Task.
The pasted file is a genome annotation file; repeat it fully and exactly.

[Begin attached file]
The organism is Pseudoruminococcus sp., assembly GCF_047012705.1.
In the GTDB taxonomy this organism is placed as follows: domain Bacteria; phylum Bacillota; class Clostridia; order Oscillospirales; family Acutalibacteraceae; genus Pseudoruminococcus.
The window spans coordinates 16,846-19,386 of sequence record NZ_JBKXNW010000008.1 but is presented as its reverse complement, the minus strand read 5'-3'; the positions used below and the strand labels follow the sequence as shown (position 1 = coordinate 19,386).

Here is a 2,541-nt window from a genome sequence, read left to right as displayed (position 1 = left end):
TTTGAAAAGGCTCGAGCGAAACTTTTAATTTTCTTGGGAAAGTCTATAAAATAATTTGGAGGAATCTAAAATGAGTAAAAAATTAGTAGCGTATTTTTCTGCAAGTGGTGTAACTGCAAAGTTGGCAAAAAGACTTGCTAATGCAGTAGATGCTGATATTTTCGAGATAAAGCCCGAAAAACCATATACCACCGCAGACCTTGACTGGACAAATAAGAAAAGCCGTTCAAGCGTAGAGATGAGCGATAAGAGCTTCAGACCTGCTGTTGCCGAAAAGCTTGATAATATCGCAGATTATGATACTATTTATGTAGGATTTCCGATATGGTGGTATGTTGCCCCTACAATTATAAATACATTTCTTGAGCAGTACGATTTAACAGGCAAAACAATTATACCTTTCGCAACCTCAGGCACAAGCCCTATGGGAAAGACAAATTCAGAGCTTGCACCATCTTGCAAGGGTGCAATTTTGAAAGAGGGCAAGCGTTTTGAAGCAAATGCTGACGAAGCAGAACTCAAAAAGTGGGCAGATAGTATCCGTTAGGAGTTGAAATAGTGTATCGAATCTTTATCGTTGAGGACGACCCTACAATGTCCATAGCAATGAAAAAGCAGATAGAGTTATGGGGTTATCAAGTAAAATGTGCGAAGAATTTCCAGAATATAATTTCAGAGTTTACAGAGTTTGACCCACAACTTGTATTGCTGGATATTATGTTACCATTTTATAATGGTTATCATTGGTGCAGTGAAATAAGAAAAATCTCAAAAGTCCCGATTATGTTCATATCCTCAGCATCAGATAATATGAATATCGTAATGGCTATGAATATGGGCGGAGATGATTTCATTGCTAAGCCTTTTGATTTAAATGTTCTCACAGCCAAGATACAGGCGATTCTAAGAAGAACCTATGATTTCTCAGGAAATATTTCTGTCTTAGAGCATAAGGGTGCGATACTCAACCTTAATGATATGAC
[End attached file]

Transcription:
The organism is Pseudoruminococcus sp., assembly GCF_047012705.1.
In the GTDB taxonomy this organism is placed as follows: domain Bacteria; phylum Bacillota; class Clostridia; order Oscillospirales; family Acutalibacteraceae; genus Pseudoruminococcus.
The window spans coordinates 16,846-19,386 of sequence record NZ_JBKXNW010000008.1 but is presented as its reverse complement, the minus strand read 5'-3'; the positions used below and the strand labels follow the sequence as shown (position 1 = coordinate 19,386).

Here is a 2,541-nt window from a genome sequence, read left to right as displayed (position 1 = left end):
TTTGAAAAGGCTCGAGCGAAACTTTTAATTTTCTTGGGAAAGTCTATAAAATAATTTGGAGGAATCTAAAATGAGTAAAAAATTAGTAGCGTATTTTTCTGCAAGTGGTGTAACTGCAAAGTTGGCAAAAAGACTTGCTAATGCAGTAGATGCTGATATTTTCGAGATAAAGCCCGAAAAACCATATACCACCGCAGACCTTGACTGGACAAATAAGAAAAGCCGTTCAAGCGTAGAGATGAGCGATAAGAGCTTCAGACCTGCTGTTGCCGAAAAGCTTGATAATATCGCAGATTATGATACTATTTATGTAGGATTTCCGATATGGTGGTATGTTGCCCCTACAATTATAAATACATTTCTTGAGCAGTACGATTTAACAGGCAAAACAATTATACCTTTCGCAACCTCAGGCACAAGCCCTATGGGAAAGACAAATTCAGAGCTTGCACCATCTTGCAAGGGTGCAATTTTGAAAGAGGGCAAGCGTTTTGAAGCAAATGCTGACGAAGCAGAACTCAAAAAGTGGGCAGATAGTATCCGTTAGGAGTTGAAATAGTGTATCGAATCTTTATCGTTGAGGACGACCCTACAATGTCCATAGCAATGAAAAAGCAGATAGAGTTATGGGGTTATCAAGTAAAATGTGCGAAGAATTTCCAGAATATAATTTCAGAGTTTACAGAGTTTGACCCACAACTTGTATTGCTGGATATTATGTTACCATTTTATAATGGTTATCATTGGTGCAGTGAAATAAGAAAAATCTCAAAAGTCCCGATTATGTTCATATCCTCAGCATCAGATAATATGAATATCGTAATGGCTATGAATATGGGCGGAGATGATTTCATTGCTAAGCCTTTTGATTTAAATGTTCTCACAGCCAAGATACAGGCGATTCTAAGAAGAACCTATGATTTCTCAGGAAATATTTCTGTCTTAGAGCATAAGGGTGCGATACTCAACCTTAATGATATGAC